Joe Talirunili, one of the great storytellers and chroniclers of Inuit art, turned his life experiences almost into the stuff of legend. It seems appropriate then that even his date of birth is shrouded in mystery; his own estimates ranged from as early as 1893 to as late as 1906. Talirunili translated his most famous personal adventure, a harrowing story of migration and shipwreck, ingenuity and survival (which occurred when he was still a young child), into at least two dozen major sculptures and scores of prints and drawings. His carved “Migrations” are among the most famous icons of Inuit art; the Montreal Museum of Fine Arts houses one of the earliest known examples.
Talirunili carved the stone block for this print himself, creating a lively, rustic image full of spontaneity and charm. He incorporated his tale of marine disaster into a much larger composition, adding apparently unrelated scenes of animals, hunting, camp life and overland travel in almost encyclopaedic detail. We use the word “apparently” advisedly because in Talirunili’s imagination, one narrative often seems to spring from or flow into another, much in the spirit of traditional Inuit storytelling. The text inscribed directly into the print stone describes life on the land. Talirunili frequently incorporated explanatory or narrative texts to drawings and prints, and sometimes even appended them to sculptures.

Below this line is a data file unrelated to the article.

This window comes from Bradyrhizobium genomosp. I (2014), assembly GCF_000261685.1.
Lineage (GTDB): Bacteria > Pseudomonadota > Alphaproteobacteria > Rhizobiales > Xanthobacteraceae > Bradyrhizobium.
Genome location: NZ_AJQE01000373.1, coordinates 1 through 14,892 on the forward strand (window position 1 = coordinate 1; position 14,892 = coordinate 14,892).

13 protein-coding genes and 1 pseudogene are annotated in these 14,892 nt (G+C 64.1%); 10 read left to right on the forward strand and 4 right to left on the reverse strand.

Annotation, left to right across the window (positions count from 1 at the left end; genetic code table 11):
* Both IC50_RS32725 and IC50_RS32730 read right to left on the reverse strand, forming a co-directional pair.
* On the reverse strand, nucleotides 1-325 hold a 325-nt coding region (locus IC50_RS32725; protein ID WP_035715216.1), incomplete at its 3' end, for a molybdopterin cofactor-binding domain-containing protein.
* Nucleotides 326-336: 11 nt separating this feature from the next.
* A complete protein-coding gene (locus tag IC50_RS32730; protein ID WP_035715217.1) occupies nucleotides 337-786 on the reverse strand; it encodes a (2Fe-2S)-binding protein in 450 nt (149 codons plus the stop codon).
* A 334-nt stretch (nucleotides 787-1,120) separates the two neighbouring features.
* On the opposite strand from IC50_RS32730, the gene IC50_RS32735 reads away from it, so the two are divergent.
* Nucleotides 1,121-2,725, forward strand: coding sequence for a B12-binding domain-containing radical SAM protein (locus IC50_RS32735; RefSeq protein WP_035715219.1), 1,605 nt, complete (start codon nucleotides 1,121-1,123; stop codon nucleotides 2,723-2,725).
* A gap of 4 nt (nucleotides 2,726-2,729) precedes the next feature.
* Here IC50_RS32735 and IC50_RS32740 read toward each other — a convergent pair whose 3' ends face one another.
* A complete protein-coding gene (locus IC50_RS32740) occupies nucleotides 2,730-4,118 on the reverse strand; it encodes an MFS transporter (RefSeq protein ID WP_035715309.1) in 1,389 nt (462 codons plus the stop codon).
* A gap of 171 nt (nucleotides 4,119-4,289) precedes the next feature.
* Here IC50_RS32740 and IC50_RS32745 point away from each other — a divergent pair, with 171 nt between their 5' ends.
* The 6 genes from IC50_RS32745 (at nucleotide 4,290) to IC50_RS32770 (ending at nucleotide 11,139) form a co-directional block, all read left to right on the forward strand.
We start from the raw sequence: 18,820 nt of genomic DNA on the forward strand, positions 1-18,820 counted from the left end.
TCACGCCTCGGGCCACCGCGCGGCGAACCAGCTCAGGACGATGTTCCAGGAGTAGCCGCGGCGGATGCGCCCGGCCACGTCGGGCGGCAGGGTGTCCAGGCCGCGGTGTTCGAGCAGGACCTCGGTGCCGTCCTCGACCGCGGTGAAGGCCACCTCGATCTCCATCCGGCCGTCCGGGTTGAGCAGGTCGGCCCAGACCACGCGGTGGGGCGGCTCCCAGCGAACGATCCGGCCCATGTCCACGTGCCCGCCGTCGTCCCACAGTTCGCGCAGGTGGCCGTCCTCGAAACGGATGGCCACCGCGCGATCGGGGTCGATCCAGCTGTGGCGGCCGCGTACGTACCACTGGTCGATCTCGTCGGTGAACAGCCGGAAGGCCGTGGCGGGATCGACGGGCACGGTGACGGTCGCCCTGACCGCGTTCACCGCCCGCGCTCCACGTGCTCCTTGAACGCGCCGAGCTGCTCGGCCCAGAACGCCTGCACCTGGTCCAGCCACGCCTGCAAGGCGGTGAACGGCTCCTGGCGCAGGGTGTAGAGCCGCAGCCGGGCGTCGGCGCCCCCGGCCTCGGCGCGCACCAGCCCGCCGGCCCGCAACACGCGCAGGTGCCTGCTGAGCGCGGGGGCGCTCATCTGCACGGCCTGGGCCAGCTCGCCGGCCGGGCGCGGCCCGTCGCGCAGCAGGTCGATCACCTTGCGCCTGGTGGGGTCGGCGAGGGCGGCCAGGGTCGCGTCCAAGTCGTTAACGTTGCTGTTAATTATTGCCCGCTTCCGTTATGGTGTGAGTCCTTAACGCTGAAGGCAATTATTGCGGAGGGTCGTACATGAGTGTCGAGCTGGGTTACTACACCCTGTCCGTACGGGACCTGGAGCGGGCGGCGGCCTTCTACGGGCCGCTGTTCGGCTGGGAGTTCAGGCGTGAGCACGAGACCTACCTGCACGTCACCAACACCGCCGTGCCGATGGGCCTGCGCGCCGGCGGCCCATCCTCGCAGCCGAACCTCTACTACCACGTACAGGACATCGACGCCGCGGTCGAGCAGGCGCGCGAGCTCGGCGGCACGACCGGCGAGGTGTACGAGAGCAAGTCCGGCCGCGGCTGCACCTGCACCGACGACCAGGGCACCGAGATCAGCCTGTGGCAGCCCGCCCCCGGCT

During his lifetime, Talirunili was not particularly respected as an artist by his peers and was locally considered to be somewhat of an oddball. Nonetheless, he persevered almost obsessively, sure of his history and equally sure of his path. In the end, his artistic journey turned out to be as compelling as his personal one, and today Joe Talirunili is widely considered to be the greatest Nunavik artist of his time.